On November 9, 2020, Armenia and Azerbaijan signed a ceasefire agreement ending a series of hostilities that began on July 12 this year.
The bone of contention between Armenia and Azerbaijan has been Nagorno-Karabakh, a Delaware-size enclave Azerbaijan encapsulates, internationally recognized as Azerbaijani territory, but having an ethnic Armenian majority population. Pan-Armenianists believe in a Nagorno-Karabakh-Armenia enosis because, in their view, Nagorno-Karabakh belongs to Armenia by right of popular sovereignty and pre-Soviet Armenian settlement. Azerbaijanis disagree because they believe the enclave is Azerbaijani since the Soviets handed it over to them in the 1920s following their induction into the USSR.
There is arguably a religious dimension to this conflict, with Armenia being a Christian-majority state and Azerbaijan a Muslim-majority. For centuries, Muslim and Christian powers contended for control over the Caucasus due to its geopolitical significance. This religious dimension complements the nationalistic one: Turkey staunchly supports Azerbaijan, and both Turkey and Azerbaijan consider themselves ‘Turkic’ nations. For Armenia, the Armenian genocide, consummated by the Turkish republic’s founding-father Ataturk, is still an open wound.
Staunch Turkish support for Azerbaijan, combined with the fact that Azeri leaders and groups have deported and led pogroms against Armenians in Azerbaijan in the past, might have strengthened the nationalistic element of the conflict because it could have been seen as a wrong against the Armenian nation. Armenians were not the only victims of interethnic violence, however. Even Azeris faced deportations, and massacres, which are gaping wounds in their national psyche.
With both Armenians and Azeris sharing vast differences and a painful past, it is unsurprising that, in a 2012 opinion poll, 63% of Armenians viewed Azerbaijan as Armenia’s greatest threat, while 94% of Azerbaijanis thought the same of Armenia.
The First Nagorno-Karabakh War, which established the pre-2020 order in the region, was when Armenian-Azeri interethnic violence peaked. With that war’s end being three-decades-old, many of those then affected adversely still live today, bearing contempt towards those they deem responsible for their painful memories of that conflict.
Armenia won that lengthy war after the dissolution of the USSR, gaining more territory, and Nagorno-Karabakh gaining de-facto independence from Azerbaijan as the internationally unrecognized ‘Republic of Artsakh.’ Though Armenia was reluctant to recognize Artsakh as part of it, there was a de-facto union between Armenia and the unrecognized state.
On the other hand, Azerbaijan’s loss of claimed territory when the war ended with both parties signing the Bishkek Protocol, an armistice agreement, was seen by many Azeris as a national humiliation. Azerbaijan did not recognize Armenia’s gains in the conflict, and Azerbaijan’s maps show Nagorno Karabakh as Azerbaijani land, despite Azerbaijan having no effective control in the region.
The lack of agreement on the enclave’s status has been a regional powder keg since the armistice. Armenian-Azeri disputes continued in sporadic clashes between 2008 and July 2020 before escalating into a war that began on September 27, 2020.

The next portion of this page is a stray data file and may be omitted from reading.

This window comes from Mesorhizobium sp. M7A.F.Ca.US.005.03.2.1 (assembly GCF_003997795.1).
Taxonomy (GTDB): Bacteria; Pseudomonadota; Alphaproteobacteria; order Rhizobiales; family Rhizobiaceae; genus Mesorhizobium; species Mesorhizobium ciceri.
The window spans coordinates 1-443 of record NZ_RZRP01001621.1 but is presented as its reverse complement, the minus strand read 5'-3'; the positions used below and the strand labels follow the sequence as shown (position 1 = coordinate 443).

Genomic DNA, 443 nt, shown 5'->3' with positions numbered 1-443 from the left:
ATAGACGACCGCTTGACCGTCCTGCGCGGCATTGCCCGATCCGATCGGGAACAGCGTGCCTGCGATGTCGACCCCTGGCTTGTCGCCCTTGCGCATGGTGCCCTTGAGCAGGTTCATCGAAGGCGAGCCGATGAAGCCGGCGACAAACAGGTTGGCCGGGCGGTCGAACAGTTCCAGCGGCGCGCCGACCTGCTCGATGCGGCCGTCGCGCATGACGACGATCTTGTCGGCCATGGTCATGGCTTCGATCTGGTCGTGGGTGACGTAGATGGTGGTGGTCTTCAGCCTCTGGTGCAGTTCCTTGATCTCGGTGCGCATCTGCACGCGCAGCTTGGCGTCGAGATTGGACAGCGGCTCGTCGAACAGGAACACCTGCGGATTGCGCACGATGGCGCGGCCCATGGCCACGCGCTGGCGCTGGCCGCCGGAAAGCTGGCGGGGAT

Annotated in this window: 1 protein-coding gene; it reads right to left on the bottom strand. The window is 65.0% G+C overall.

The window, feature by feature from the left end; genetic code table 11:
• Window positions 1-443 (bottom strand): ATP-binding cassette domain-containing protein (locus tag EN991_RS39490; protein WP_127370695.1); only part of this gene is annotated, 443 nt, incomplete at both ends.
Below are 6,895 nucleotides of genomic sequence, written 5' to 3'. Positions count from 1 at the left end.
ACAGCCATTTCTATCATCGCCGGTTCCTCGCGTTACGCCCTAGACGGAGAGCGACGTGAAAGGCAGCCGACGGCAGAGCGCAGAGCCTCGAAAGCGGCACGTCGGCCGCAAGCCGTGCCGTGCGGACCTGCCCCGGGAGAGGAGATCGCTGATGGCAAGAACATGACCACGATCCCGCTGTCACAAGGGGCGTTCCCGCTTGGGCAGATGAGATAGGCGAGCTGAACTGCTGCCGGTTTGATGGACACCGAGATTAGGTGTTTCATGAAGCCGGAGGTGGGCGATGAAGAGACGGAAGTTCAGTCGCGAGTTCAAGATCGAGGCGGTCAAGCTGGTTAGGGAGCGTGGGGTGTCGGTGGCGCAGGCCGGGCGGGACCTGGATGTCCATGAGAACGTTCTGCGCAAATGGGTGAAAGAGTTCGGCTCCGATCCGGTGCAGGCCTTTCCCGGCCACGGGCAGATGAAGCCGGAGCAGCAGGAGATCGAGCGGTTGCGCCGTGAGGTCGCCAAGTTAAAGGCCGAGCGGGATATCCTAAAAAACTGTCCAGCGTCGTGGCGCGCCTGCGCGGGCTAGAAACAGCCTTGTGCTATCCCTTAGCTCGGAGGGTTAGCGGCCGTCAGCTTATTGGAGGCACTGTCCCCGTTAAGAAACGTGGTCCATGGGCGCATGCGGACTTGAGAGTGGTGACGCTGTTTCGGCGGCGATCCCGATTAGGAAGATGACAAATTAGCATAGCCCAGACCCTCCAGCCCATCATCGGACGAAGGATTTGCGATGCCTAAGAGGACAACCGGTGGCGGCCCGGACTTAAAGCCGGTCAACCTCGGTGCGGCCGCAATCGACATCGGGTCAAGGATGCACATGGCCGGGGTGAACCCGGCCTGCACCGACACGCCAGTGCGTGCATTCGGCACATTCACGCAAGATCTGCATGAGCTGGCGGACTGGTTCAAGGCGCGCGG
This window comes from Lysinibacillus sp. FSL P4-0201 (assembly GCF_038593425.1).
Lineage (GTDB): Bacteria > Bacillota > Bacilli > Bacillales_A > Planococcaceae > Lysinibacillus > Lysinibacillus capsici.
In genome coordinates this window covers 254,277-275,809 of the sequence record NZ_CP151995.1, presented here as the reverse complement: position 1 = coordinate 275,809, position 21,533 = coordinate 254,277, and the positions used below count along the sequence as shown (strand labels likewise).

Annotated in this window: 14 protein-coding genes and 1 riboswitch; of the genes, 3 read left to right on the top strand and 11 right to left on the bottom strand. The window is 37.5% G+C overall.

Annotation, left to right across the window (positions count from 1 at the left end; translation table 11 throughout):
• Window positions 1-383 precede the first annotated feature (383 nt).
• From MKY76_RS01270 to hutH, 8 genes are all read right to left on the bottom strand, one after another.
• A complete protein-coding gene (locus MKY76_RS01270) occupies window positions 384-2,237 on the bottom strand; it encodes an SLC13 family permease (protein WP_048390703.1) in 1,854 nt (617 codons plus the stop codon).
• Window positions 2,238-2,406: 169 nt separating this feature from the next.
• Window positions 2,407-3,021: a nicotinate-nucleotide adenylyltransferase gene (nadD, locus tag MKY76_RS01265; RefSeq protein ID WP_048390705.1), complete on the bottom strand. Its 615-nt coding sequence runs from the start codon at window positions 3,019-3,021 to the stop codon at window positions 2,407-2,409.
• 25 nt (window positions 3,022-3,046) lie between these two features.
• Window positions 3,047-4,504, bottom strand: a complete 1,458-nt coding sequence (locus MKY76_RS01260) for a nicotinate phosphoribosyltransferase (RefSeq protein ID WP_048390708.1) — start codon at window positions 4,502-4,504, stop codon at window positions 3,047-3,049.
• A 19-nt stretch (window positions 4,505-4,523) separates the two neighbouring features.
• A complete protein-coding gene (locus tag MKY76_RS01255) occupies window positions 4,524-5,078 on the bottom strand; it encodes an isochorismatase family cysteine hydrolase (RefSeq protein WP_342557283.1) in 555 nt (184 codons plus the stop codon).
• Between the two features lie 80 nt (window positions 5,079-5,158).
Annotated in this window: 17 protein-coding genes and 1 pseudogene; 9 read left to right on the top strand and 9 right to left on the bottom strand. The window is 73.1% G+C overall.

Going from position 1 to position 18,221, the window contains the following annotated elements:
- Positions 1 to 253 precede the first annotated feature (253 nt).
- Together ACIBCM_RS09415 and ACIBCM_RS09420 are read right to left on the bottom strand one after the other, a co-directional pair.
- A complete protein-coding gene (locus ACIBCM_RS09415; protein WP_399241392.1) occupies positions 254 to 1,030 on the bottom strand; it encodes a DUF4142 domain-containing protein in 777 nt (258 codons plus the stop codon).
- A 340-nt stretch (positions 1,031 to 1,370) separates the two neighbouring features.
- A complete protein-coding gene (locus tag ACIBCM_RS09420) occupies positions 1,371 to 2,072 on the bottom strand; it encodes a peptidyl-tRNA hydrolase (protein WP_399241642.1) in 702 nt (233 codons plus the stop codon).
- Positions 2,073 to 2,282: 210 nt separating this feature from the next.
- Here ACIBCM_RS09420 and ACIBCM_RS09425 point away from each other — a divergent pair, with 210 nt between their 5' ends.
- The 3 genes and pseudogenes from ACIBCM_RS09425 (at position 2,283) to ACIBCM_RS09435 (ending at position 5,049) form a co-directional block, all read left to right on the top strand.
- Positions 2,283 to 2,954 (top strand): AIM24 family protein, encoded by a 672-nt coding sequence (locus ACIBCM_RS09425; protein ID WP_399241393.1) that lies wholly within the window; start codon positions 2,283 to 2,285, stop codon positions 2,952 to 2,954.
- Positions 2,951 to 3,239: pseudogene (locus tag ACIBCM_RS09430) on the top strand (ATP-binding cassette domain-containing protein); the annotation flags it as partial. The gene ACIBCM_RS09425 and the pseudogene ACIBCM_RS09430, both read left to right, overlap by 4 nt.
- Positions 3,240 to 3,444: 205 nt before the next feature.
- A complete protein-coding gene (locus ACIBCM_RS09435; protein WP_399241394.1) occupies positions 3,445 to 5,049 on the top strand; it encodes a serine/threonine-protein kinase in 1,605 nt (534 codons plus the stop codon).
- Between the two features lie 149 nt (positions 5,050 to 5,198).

The 2020 Nagorno-Karabakh war began with an Azerbaijani ground offensive. Over its course, Azerbaijan made significant territorial gains. Drone, tank, trench, and rocket warfare characterized the conflict. There were more than 4000 casualties, according to Russia. 93 Azeri and 50 Armenian civilians died, while 407 Azerbaijani and 148 Armenian civilians suffered injuries. Approximately 40,000 Azerbaijanis and 90,000 Armenians were displaced.
Turkey supported Azerbaijan throughout the conflict, an attempt to expand its influence and assert Turkish foreign policy. The Syrian Observatory for Human Rights noted, and France claimed, that Turkey-backed Syrian mercenaries took part in Azerbaijan’s side.
This conflict surprised observers because it was one where Israel, Pakistan, Turkey, and Syrian resistance fighters were supporting the same side.
Israel drew criticism for weapon sales to Azerbaijan. During the conflict’s first weeks, observers noticed Azeri planes landing and taking off from Israel’s Uva airbase, drawing suspicion to the planes’ cargo. Arayik Harutyunyan, the de facto Armenian leader of Nagorno-Karabakh, accused Israel of ‘facilitating’ “the genocide” of Armenians. Furthermore, in protest, Armenia recalled its ambassador from Tel Aviv. Jewish Telegraphic Agency reported that, “Israeli officials have said they have no knowledge of or involvement in how Azerbaijan uses the weapons it buys.”
Just as the conflict passed six weeks, and the conflict threatened to grow more violent, news of a peace deal brought calm. Under Russian mediation, Armenia and Azerbaijan agreed on an armistice. Azerbaijan would hold all regions conquered in the conflict, Russian peacekeepers would be deployed in the region, and a series of cessions by Armenia to Azerbaijan to be completed by December 1.
While Azerbaijanis celebrated their victory, many Armenians erupted in a flurry of curses against their Prime Minister for agreeing to make peace. The Azerbaijani win has been seen as a gain for Turkey’s quest to broaden influence. Though the region shows signs of returning to calm, it’s unlikely that it would remain so in the decades to come.
The views expressed in this article are the opinion of the author and do not necessarily reflect those of Lone Conservative staff.